|Abstract or Summary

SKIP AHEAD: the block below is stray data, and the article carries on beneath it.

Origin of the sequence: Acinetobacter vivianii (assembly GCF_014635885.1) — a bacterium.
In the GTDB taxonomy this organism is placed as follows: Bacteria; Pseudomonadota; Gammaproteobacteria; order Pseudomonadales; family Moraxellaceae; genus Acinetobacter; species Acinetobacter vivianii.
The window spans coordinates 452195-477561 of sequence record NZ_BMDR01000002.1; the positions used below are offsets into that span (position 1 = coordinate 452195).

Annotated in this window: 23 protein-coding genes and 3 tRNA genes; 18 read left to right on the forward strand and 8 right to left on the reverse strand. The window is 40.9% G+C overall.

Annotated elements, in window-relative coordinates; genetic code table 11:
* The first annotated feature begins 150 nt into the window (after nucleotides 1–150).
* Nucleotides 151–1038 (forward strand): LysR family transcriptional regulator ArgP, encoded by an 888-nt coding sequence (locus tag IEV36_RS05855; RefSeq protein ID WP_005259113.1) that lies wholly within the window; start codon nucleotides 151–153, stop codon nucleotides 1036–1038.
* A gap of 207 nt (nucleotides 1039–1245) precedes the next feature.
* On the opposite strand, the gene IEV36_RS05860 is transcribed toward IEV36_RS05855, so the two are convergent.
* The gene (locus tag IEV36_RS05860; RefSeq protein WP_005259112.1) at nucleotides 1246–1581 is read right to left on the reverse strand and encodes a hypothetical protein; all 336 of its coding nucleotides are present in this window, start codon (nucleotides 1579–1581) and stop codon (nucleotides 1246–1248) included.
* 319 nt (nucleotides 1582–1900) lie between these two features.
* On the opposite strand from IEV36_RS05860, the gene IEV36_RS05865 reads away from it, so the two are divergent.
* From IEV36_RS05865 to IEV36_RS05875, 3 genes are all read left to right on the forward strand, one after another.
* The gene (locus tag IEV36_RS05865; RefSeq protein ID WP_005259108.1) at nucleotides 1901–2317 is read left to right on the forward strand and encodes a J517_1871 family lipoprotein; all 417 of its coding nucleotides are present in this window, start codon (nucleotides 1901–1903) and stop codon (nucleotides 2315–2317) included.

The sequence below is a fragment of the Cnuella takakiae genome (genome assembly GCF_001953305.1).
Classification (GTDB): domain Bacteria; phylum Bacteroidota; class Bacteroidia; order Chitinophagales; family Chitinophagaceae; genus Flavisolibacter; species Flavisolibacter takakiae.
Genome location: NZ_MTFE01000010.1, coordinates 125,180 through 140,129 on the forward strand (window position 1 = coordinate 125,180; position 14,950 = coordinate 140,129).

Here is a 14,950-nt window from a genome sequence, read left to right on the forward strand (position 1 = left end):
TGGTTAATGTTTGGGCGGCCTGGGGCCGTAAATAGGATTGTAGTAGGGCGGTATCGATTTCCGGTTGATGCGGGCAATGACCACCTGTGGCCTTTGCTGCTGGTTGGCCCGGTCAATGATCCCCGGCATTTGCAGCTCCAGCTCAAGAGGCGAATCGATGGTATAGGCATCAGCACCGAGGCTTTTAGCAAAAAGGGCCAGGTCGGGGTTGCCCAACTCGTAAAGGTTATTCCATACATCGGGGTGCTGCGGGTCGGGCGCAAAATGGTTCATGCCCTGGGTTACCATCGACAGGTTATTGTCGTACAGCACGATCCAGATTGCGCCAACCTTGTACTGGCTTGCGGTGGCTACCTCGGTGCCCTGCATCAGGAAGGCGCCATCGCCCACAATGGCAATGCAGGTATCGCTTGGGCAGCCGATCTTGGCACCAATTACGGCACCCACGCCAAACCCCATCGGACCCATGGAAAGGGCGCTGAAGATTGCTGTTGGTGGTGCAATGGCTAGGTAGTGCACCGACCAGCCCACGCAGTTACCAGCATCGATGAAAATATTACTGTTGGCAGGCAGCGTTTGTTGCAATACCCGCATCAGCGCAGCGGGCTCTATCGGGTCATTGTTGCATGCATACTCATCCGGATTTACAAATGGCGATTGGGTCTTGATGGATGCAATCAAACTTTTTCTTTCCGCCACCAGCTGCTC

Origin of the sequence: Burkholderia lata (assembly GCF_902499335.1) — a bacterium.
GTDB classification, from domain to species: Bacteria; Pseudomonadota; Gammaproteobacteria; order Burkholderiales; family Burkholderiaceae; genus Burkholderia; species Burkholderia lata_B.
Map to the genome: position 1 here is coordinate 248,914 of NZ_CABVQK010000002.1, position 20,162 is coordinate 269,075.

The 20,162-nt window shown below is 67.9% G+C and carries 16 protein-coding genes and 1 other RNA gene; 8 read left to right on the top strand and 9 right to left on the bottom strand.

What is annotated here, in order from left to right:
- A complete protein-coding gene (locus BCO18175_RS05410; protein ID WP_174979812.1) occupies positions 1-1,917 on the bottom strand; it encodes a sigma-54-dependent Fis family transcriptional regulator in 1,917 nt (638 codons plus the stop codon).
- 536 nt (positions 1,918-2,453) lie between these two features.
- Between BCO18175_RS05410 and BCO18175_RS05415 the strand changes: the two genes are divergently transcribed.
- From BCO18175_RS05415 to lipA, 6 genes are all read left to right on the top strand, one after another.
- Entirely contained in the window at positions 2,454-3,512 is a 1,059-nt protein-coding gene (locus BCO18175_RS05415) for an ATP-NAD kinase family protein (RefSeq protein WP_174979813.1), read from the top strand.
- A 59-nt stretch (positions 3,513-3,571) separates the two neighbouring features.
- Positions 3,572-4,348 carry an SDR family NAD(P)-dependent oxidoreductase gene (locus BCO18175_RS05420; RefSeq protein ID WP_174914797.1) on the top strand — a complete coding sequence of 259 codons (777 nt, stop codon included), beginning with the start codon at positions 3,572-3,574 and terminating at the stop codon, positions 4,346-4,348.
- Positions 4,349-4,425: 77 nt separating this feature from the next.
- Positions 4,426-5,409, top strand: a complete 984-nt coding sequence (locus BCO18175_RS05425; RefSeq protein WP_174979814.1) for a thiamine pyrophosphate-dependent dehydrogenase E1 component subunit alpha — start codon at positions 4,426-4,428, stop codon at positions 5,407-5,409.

- 1,4-dioxane, a probable human carcinogen at low (< 1ppb) concentrations, has emerged as a groundwater contaminant due to its historical use as a stabilizer for the chlorinated solvent 1,1,1-trichloroethane. Aerobic cometabolism, the use of a primary substrate to induce the production of microbial enzymes that fortuitously degrade other compounds, is a promising in situ treatment strategy for 1,4-dioxane because it has the potential to mineralize trace 1,4-dioxane concentrations to carbon dioxide. The effectiveness of biostimulation with isobutane (2-methylpropane) as a primary substrate and bioaugmentation with Rhodococcus rhodochrous strain ATCC 21198 was assessed in microcosms constructed with aquifer solids from Fort Carson, Colorado, a site with 1,4-dioxane and trichloroethene (TCE) co-contamination. Isobutane effectively stimulated native 1,4-dioxane-degrading microorganisms in the aquifer solids after a lag of approximately one week. Microcosms bioaugmented with 21198 showed immediate consumption of isobutane and cometabolism of 1,4-dioxane after isobutane was consumed below 0.15 mg L, indicating primary substrate inhibition. At a concentration of 200 μg L, TCE did not inhibit 1,4-dioxane degradation, however TCE was not readily cometabolized. 1,4-dioxane-cometabolizing microbial populations remained active in bioaugmented and biostimulated microcosms with repeated additions of isobutane over approximately 300 days, though transformation rates slowed without inorganic nutrient amendment. Modeling of simultaneous isobutane utilization, 1,4-dioxane degradation, and biomass growth according to Michaelis-Menten and Monod kinetics accurately simulated data from microcosms not experiencing inorganicnutrient limitation. Optimization of kinetic parameters yielded the following values: Kmax,1IB=2.58 mg mg day, Ks,IB=0.1 mg L, Kmax,14D=0.87 mg mg day, Ks,14D=4.35 mg L, KI=0.13 mg L, b=0.03 1 day, and Y=0.885 mg mg.